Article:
How vigorous is this assault? So great is it that it is being noticed even in The New York Times and The Washington Post.
Consider Bob Herbert's opinion piece Absorbing the Pain in which Herbert talks with and about people who are under- or un- employed and who are facing life without health care, without homes and ultimately without hope. He specifically addresses the current attempts to limit the right of public employees to collectively bargain:
What seldom gets recognized or written about by the writers in newspapers such as The Times is the way in which a union's impact on wages is framed. When editorialists and opinion-writers ask the question "is it true that unionized workers make more than do those who are not" they are suggesting that if it were true then appropriate wage scales are being distorted and that the way to fix them is to lower the wages of the unionized workers. What seldom (if ever) is suggested is that the wages of the nonunionized workers be increased to rectify this distortion. Similarly it seldom, if ever, is suggested that way to deal with budget crises is to increase revenue through the tax code. I point this out because if public service workers are truly being paid too highly it might be better to clawback those wages through taxation that to break the workers union.
We know, of course, why that will never be suggested as a solution to the budget problem. Higher taxes will hit employers and employees alike. Breaking unions will hit employees and benefit employers. And make no mistake it will benefit every employer in the state since without unions all wages and benefits will spiral even further downward.
However we should not think that all these proposals to cut the budget through the destruction of the middle-class are driven purely for the purposes of financial gain. If that were so government programs that benefited the overall health the country (and paid off fiscally in the long run) would not be under attack.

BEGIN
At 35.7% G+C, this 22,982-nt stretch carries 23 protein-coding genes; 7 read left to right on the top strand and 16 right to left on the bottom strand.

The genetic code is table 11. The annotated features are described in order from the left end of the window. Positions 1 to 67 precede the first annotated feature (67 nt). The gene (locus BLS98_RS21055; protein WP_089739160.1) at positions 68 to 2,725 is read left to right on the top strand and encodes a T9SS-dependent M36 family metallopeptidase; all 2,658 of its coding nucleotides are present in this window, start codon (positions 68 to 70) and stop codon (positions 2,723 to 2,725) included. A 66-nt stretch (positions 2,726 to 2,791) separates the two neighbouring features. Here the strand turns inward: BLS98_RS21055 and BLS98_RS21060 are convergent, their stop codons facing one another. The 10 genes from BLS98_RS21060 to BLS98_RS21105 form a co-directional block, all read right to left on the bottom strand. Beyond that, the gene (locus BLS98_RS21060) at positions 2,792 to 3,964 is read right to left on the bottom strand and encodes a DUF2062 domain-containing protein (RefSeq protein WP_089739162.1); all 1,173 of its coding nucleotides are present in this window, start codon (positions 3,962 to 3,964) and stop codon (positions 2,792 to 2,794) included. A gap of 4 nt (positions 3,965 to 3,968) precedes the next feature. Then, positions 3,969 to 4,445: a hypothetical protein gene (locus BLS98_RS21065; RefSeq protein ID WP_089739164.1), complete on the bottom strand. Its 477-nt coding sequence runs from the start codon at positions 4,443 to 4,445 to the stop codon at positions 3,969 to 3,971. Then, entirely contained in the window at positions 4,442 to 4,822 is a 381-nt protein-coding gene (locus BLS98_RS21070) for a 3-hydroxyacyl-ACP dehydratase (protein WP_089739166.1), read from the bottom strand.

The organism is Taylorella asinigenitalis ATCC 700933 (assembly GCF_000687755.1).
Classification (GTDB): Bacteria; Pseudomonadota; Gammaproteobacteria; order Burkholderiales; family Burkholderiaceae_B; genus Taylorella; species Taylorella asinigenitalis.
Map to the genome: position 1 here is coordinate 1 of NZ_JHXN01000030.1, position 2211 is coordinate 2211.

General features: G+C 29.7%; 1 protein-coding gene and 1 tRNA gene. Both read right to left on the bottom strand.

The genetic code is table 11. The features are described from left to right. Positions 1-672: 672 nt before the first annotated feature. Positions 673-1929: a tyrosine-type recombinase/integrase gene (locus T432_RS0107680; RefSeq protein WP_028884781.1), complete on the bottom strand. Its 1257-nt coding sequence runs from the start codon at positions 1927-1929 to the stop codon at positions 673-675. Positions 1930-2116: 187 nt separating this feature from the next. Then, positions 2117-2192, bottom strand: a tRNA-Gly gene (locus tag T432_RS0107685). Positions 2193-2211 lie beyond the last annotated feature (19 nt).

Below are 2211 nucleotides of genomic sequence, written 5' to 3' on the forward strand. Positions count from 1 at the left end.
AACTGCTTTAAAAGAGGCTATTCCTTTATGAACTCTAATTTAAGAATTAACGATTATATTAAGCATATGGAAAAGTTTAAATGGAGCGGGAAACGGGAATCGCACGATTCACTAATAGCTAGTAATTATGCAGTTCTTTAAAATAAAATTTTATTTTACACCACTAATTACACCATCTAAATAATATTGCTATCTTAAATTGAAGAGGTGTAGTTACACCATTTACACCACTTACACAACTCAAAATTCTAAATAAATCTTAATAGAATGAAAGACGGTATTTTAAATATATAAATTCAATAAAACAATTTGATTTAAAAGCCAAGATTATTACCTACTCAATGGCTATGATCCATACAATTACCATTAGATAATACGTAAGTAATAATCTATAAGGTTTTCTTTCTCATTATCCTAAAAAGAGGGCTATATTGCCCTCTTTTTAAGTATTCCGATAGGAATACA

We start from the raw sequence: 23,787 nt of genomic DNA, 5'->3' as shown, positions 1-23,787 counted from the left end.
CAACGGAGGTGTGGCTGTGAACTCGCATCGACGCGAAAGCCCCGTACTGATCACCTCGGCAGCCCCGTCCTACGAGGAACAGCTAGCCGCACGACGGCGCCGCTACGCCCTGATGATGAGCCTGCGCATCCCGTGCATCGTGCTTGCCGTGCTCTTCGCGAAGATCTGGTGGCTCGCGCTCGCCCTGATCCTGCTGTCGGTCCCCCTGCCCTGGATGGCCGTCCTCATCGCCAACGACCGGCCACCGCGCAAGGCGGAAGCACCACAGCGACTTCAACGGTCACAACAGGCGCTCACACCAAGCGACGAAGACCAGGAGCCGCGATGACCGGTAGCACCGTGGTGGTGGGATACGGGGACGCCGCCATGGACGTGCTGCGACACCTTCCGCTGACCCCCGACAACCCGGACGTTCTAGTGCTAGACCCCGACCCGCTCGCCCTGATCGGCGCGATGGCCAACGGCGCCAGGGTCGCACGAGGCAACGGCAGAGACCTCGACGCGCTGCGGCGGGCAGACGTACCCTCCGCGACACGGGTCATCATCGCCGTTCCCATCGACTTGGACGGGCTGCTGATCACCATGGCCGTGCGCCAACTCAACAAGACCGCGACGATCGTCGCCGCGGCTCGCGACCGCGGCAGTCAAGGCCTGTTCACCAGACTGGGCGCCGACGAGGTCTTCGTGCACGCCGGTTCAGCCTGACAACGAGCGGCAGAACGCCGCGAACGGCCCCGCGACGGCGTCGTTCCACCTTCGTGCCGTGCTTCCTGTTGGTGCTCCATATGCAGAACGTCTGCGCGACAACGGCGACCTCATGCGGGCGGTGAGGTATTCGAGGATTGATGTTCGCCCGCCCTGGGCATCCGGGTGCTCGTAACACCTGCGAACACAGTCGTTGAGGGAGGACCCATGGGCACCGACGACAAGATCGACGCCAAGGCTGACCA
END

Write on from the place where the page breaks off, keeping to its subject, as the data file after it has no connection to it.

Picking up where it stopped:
Charles M. Blow in a another Times Op-Ed piece The G.O.P.'s Abandoned Babies discusses the impact that budget decisions/cutbacks on the health of American babies. The United States, he reminds his readers, has the highest rate of infant mortality among the 33 countries the International Monetary Fund identifies as "advanced economies." Many of these infants deaths can be attributed to the high rate of premature births. That high rate was beginning to be whittled down in the last few years. The new budget cuts will eliminate or underfund the very agencies that have been distributing finds and care for pregnant women or researching ways to provide better care. As Blow points out:
One cannot even argue that this budget cuts are good faith attempts to address the United States' economic woes because as Blow notes:
It is a truism among the right that these two papers are bastions of the left. That placement has been achieved by moving, by magical sleight of hand, the "acknowledged center" of American political life significantly to the right of the average American.
 Acknowledged, that is, by the chattering classes. It was members of that class who declared that the "single payer option was off the table" before the health insurance debate even began.